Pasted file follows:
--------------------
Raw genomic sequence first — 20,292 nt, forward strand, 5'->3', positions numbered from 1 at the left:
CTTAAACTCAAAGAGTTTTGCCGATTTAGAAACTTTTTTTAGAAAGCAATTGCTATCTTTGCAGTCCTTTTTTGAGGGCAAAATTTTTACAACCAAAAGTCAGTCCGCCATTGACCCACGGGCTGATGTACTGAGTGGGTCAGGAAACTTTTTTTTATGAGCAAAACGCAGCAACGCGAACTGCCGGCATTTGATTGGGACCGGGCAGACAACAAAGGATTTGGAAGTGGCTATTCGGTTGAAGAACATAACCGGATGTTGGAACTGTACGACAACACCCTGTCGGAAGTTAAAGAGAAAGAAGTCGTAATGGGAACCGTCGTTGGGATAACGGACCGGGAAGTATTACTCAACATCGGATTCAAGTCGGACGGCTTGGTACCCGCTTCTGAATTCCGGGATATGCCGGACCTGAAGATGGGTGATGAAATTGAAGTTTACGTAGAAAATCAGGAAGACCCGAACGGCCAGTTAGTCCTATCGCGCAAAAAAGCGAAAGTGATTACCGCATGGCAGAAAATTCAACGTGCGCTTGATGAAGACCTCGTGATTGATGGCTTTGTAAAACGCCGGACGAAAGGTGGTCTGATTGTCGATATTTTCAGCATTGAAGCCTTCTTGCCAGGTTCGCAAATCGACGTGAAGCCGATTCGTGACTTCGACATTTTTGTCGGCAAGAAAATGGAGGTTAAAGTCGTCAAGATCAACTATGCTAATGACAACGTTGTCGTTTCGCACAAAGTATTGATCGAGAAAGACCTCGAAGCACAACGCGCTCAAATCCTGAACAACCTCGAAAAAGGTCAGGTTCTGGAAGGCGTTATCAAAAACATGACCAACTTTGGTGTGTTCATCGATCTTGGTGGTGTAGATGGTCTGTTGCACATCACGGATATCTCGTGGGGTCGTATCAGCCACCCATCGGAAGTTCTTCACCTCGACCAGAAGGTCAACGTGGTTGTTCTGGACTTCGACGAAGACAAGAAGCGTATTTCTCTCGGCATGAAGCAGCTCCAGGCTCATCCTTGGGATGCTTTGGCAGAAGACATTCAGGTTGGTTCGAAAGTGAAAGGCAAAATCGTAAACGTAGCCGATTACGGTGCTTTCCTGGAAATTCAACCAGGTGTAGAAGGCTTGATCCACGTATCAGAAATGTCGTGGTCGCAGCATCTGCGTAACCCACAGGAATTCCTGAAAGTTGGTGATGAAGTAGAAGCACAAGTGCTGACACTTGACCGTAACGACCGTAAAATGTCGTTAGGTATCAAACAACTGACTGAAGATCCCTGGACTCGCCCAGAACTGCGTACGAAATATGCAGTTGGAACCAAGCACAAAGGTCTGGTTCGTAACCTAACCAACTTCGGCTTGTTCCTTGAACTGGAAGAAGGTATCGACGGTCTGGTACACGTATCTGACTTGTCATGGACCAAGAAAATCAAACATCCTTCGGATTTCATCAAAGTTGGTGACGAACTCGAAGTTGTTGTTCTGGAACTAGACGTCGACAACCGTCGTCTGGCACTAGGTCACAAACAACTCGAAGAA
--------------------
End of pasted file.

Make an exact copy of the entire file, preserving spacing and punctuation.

Raw genomic sequence first — 20,292 nt, forward strand, 5'->3', positions numbered from 1 at the left:
CTTAAACTCAAAGAGTTTTGCCGATTTAGAAACTTTTTTTAGAAAGCAATTGCTATCTTTGCAGTCCTTTTTTGAGGGCAAAATTTTTACAACCAAAAGTCAGTCCGCCATTGACCCACGGGCTGATGTACTGAGTGGGTCAGGAAACTTTTTTTTATGAGCAAAACGCAGCAACGCGAACTGCCGGCATTTGATTGGGACCGGGCAGACAACAAAGGATTTGGAAGTGGCTATTCGGTTGAAGAACATAACCGGATGTTGGAACTGTACGACAACACCCTGTCGGAAGTTAAAGAGAAAGAAGTCGTAATGGGAACCGTCGTTGGGATAACGGACCGGGAAGTATTACTCAACATCGGATTCAAGTCGGACGGCTTGGTACCCGCTTCTGAATTCCGGGATATGCCGGACCTGAAGATGGGTGATGAAATTGAAGTTTACGTAGAAAATCAGGAAGACCCGAACGGCCAGTTAGTCCTATCGCGCAAAAAAGCGAAAGTGATTACCGCATGGCAGAAAATTCAACGTGCGCTTGATGAAGACCTCGTGATTGATGGCTTTGTAAAACGCCGGACGAAAGGTGGTCTGATTGTCGATATTTTCAGCATTGAAGCCTTCTTGCCAGGTTCGCAAATCGACGTGAAGCCGATTCGTGACTTCGACATTTTTGTCGGCAAGAAAATGGAGGTTAAAGTCGTCAAGATCAACTATGCTAATGACAACGTTGTCGTTTCGCACAAAGTATTGATCGAGAAAGACCTCGAAGCACAACGCGCTCAAATCCTGAACAACCTCGAAAAAGGTCAGGTTCTGGAAGGCGTTATCAAAAACATGACCAACTTTGGTGTGTTCATCGATCTTGGTGGTGTAGATGGTCTGTTGCACATCACGGATATCTCGTGGGGTCGTATCAGCCACCCATCGGAAGTTCTTCACCTCGACCAGAAGGTCAACGTGGTTGTTCTGGACTTCGACGAAGACAAGAAGCGTATTTCTCTCGGCATGAAGCAGCTCCAGGCTCATCCTTGGGATGCTTTGGCAGAAGACATTCAGGTTGGTTCGAAAGTGAAAGGCAAAATCGTAAACGTAGCCGATTACGGTGCTTTCCTGGAAATTCAACCAGGTGTAGAAGGCTTGATCCACGTATCAGAAATGTCGTGGTCGCAGCATCTGCGTAACCCACAGGAATTCCTGAAAGTTGGTGATGAAGTAGAAGCACAAGTGCTGACACTTGACCGTAACGACCGTAAAATGTCGTTAGGTATCAAACAACTGACTGAAGATCCCTGGACTCGCCCAGAACTGCGTACGAAATATGCAGTTGGAACCAAGCACAAAGGTCTGGTTCGTAACCTAACCAACTTCGGCTTGTTCCTTGAACTGGAAGAAGGTATCGACGGTCTGGTACACGTATCTGACTTGTCATGGACCAAGAAAATCAAACATCCTTCGGATTTCATCAAAGTTGGTGACGAACTCGAAGTTGTTGTTCTGGAACTAGACGTCGACAACCGTCGTCTGGCACTAGGTCACAAACAACTCGAAGAA